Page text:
The Arizona We Want Grant

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The Center for the Future of Arizona announced today it has raised $1.375 million to fund implementation of The Arizona We Want 2.0: The Case for Action. The plan calls for improving the lives of Arizonans in eight key areas, including education, job creation, environment, water management and healthcare. The Center for the Future of Arizona Chairman and CEO Dr. Lattie Coor will discuss the implementation of the new funds.

Ted Simons: The center for the future of Arizona announced it's raised nearly $1.4 million to fund implementation of "The Arizona We Want 20. The Case for Action." Which calls for improving the lives of Arizonans through education, job creation, and other key areas. Joining us now center for the future much Arizona chairman and CEO Dr. Lattie Coor. Good to see you again.

Dr. Lattie Coor: Good to be here.

So we got 1.4 some-odd million for the Arizona we want 2.0. Explain, please.

Dr. Lattie Coor: We did the Gallup Arizona poll 3.5 years ago and learned very fundamental things what citizens want for our future -- Education and health care and infrastructure, and environment, water management, basic issues about the future. We then spent time over the state talking with people about how do we take these very important issues. For example, in education, citizens said they want their students to graduated high school, college and/or career ready, and be measured by national and international standards. How do we turn that into actionable items themselves? Through a series of discussions and meetings, stakeholder groups who came together, we -- And the Arizona we want 2.0 were able to indicate ways in which actual action could take place. What we're doing now is creating an institute within our center that is dedicated to taking these ideas forward and particularly in the period immediately ahead, asking every candidate for state level office in the 2014 election to speak to these issues. To speak to the goals that citizens have identified. To indicate that if they oppose a particular piece of legislation, let's take career and college and career ready goals that are there, or Medicaid restoration and expansion. If they support those, how do they see that connecting with what citizens want? If they oppose those, what solutions do they have? And to make that part of the campaign itself, so voters know what those candidates are going to do once they get in office.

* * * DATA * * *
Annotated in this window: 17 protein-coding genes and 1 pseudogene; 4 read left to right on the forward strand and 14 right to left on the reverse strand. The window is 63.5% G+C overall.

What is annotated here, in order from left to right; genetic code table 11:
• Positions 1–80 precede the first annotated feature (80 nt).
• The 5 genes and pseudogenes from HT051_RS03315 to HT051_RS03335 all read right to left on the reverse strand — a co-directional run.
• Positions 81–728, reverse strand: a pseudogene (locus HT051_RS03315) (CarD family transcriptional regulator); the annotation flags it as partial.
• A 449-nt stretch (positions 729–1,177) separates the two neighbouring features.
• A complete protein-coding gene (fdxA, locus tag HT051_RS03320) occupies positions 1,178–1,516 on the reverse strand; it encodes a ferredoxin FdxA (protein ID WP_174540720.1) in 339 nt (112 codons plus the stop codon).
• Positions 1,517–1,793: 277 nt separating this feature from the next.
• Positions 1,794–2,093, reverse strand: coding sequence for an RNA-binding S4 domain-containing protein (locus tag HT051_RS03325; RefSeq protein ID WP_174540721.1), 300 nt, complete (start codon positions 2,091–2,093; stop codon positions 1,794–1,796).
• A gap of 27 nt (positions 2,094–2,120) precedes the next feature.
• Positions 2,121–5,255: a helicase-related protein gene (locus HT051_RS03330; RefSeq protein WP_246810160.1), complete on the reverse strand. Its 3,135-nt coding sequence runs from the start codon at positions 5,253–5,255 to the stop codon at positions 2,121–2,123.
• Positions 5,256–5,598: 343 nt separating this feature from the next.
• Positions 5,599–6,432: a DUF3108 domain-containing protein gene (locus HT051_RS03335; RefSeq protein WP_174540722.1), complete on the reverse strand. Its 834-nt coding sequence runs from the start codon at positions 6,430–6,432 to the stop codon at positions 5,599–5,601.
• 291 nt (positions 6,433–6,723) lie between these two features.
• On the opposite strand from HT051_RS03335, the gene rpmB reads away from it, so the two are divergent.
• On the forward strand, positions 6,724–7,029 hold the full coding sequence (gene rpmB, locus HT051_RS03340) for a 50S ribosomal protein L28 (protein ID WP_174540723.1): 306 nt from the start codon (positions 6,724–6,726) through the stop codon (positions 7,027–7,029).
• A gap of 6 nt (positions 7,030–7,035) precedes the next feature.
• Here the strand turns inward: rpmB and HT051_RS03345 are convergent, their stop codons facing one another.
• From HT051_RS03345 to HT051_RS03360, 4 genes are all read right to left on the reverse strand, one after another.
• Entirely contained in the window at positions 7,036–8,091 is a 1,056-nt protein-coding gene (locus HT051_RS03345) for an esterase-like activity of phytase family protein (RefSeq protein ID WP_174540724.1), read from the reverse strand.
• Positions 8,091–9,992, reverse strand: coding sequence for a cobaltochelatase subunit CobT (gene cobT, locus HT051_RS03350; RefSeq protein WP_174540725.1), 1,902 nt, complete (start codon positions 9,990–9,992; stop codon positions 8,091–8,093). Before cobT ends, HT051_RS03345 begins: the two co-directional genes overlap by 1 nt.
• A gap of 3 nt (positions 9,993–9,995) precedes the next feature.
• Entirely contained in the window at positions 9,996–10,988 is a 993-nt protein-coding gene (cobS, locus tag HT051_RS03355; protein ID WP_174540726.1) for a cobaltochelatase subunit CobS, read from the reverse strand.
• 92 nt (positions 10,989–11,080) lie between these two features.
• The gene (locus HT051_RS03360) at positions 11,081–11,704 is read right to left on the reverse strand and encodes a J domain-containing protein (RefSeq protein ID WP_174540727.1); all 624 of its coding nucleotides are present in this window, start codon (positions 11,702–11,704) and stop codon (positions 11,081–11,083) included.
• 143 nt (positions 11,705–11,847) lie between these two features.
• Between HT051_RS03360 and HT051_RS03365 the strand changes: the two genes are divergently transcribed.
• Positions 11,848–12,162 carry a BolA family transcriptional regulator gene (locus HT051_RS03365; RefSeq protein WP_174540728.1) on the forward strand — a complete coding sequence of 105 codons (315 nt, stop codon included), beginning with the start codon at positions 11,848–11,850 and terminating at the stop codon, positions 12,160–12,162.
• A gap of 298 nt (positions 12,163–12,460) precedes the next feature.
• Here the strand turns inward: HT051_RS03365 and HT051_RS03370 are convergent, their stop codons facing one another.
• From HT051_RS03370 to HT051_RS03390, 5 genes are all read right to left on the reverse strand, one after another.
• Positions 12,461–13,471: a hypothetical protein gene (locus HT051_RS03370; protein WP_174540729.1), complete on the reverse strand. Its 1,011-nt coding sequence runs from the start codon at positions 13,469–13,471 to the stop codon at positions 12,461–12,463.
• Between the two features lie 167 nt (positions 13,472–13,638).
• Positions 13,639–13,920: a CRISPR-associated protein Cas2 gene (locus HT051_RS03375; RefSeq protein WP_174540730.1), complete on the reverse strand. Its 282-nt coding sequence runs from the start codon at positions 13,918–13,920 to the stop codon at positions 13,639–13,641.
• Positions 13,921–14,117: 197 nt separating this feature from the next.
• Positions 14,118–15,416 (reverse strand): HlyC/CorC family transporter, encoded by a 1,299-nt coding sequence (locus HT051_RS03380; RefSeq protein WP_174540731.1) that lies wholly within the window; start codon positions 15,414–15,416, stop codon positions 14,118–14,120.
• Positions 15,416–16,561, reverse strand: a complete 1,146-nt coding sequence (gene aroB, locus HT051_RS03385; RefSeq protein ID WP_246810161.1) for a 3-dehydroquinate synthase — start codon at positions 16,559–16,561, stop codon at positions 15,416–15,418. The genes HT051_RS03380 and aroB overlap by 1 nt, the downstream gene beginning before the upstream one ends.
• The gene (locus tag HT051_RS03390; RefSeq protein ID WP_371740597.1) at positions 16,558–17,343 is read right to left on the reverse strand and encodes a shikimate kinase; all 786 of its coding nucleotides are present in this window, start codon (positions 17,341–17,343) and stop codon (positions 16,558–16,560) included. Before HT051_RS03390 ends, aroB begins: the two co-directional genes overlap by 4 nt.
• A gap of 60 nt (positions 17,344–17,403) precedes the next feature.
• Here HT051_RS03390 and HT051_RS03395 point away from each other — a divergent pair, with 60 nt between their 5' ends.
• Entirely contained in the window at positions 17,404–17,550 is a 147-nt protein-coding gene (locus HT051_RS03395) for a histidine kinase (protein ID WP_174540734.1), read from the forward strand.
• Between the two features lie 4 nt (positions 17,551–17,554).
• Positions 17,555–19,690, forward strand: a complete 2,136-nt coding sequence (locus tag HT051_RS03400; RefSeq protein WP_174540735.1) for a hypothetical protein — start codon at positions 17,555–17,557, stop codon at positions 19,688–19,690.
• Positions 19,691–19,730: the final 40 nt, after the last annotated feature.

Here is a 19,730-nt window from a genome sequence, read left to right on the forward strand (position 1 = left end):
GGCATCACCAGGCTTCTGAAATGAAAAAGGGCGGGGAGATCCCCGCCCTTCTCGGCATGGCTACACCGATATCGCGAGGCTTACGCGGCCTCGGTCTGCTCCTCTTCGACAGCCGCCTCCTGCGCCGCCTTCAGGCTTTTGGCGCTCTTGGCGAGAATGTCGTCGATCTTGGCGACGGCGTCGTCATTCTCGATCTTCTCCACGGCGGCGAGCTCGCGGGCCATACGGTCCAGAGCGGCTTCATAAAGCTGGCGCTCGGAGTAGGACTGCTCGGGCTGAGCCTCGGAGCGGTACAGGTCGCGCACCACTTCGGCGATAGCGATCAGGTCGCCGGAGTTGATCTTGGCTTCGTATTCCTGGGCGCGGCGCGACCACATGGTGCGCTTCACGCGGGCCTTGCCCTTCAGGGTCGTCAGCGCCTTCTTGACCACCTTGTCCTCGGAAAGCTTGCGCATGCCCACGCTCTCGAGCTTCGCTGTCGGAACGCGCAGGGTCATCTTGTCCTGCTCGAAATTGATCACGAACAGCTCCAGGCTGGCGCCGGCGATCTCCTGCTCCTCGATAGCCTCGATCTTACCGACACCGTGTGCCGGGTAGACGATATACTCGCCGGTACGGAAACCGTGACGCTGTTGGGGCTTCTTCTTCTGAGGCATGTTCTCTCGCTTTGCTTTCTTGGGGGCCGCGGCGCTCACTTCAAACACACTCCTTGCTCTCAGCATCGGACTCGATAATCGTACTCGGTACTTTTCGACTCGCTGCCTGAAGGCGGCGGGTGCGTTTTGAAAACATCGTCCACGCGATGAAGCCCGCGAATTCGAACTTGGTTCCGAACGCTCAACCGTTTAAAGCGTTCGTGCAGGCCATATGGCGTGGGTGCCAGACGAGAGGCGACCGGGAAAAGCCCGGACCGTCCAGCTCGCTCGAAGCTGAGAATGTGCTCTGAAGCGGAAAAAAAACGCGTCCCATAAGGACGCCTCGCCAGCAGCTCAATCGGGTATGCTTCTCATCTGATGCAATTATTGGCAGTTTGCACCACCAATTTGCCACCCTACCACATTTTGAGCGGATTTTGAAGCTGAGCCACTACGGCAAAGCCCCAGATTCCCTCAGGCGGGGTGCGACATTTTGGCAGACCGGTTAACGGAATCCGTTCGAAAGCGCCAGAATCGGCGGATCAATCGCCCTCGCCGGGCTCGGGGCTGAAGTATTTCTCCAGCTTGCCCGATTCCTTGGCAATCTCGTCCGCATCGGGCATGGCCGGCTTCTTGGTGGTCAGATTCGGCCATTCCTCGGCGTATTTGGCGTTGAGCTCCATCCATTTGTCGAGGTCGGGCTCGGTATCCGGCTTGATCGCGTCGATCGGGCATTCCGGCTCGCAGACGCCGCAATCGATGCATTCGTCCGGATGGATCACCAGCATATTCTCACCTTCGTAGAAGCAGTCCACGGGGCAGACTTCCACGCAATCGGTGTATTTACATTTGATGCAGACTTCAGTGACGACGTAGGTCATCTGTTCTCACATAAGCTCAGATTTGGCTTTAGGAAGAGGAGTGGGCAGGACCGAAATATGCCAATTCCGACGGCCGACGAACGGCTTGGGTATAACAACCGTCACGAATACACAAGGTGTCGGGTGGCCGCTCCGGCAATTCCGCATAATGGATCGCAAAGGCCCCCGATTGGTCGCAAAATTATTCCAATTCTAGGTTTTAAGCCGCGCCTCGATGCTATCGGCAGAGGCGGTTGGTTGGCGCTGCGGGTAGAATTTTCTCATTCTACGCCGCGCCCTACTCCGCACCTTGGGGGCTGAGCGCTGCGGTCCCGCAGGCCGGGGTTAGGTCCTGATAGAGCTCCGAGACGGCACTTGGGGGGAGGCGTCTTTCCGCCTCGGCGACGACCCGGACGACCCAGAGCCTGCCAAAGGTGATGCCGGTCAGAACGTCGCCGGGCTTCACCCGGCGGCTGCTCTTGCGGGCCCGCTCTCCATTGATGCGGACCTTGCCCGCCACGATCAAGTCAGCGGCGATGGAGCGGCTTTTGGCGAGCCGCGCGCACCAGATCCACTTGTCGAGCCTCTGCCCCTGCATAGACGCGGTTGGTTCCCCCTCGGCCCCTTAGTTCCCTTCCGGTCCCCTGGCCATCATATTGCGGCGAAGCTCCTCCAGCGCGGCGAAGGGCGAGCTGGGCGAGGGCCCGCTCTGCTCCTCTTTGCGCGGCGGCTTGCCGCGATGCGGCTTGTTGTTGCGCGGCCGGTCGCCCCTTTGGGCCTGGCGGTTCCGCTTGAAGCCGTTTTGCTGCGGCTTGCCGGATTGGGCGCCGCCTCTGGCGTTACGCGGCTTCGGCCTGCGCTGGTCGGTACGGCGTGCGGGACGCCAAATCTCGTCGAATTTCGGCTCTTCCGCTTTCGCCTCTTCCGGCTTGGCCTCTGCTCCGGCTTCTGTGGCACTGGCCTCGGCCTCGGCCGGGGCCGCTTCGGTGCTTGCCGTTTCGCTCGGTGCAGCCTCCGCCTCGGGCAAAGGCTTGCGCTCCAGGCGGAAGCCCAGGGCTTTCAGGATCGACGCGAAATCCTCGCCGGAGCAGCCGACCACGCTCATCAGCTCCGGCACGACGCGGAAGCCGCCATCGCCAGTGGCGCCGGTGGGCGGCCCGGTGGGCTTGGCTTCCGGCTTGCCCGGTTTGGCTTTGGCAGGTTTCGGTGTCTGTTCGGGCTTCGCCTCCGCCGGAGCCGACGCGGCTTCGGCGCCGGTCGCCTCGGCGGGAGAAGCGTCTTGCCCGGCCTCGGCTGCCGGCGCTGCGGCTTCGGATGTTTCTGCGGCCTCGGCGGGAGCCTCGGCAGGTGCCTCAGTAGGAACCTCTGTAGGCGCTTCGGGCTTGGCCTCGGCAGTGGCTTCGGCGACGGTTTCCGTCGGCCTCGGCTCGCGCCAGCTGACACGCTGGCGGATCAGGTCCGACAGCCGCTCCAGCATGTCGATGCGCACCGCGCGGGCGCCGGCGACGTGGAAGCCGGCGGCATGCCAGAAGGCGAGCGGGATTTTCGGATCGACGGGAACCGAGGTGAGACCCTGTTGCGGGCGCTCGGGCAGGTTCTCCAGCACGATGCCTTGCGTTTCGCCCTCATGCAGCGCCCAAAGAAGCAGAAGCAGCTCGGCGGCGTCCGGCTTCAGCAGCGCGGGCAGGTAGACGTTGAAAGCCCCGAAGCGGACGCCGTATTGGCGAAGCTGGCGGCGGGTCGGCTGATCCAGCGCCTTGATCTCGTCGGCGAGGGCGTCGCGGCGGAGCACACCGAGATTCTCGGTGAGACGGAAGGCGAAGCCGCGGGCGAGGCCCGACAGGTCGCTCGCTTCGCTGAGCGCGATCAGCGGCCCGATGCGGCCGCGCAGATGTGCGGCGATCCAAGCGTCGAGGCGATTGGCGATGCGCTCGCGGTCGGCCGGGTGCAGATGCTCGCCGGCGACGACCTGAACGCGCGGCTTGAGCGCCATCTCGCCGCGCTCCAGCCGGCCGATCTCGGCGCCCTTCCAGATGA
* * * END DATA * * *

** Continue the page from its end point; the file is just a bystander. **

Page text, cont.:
Ted Simons: So the case for action includes going to folks who can make changes and persuading them to change? Are there other avenues for action?

Dr. Lattie Coor: What we're seeking to do is get every organization in the state that has an interest in these categories that I've just mentioned. Education organizations, for example, and have a lead organization that will bring all of the partner organizations together and advance their cause to individual candidates. So in debates, in public appearances, in other ways in which candidates present themselves, candidates for legislature, and candidates for the state level office, governor etc., ask them to speak to those issues in the form they are going to be involved--

Ted Simons: as far as donations, how many corporation, how many foundations are contributing?

We have about 12, between corporation and foundations. And we've asked them to contribute for three years. So we can get the institute up and running, get leadership there that can take it forward, and that's what that 1.4 million you described is all about. But -- And it's about equally divided between foundation and corporations.

Ted Simons: So with that in mind, money is coming in now, they're getting things funded and you're trying to get this action plan -- What do people need to know about the Arizona we want 2.0, because for some they'll say, let's just vote for the right people and get it over with.

Dr. Lattie Coor: They need to know that we have been able to determine scientifically, GALLUP poll, what Arizonans want. And we see evidence that too many decisions are being made that don't conform to that. It takes a commitment over the long haul to make it happen. So what we encourage citizens to do is recognize that they have a chance to ask candidates to tell how do they intend to carry their projects forward? And to make their own decisions and voting by that. And to encourage others to get out and vote. We discovered in the Arizona we want that we don't have a very high turnout. We're in the bottom in voting and being an active part of the political process.

Ted Simons: Very good. It's good to have you here. Continued success with the organization. We'll keep tabs on you and invite you back.

Dr. Lattie Coor: It's always a pleasure to be here. Thank you.

Dr. Lattie Coor:CEO, The Center for the Future of Arizona Chairman;

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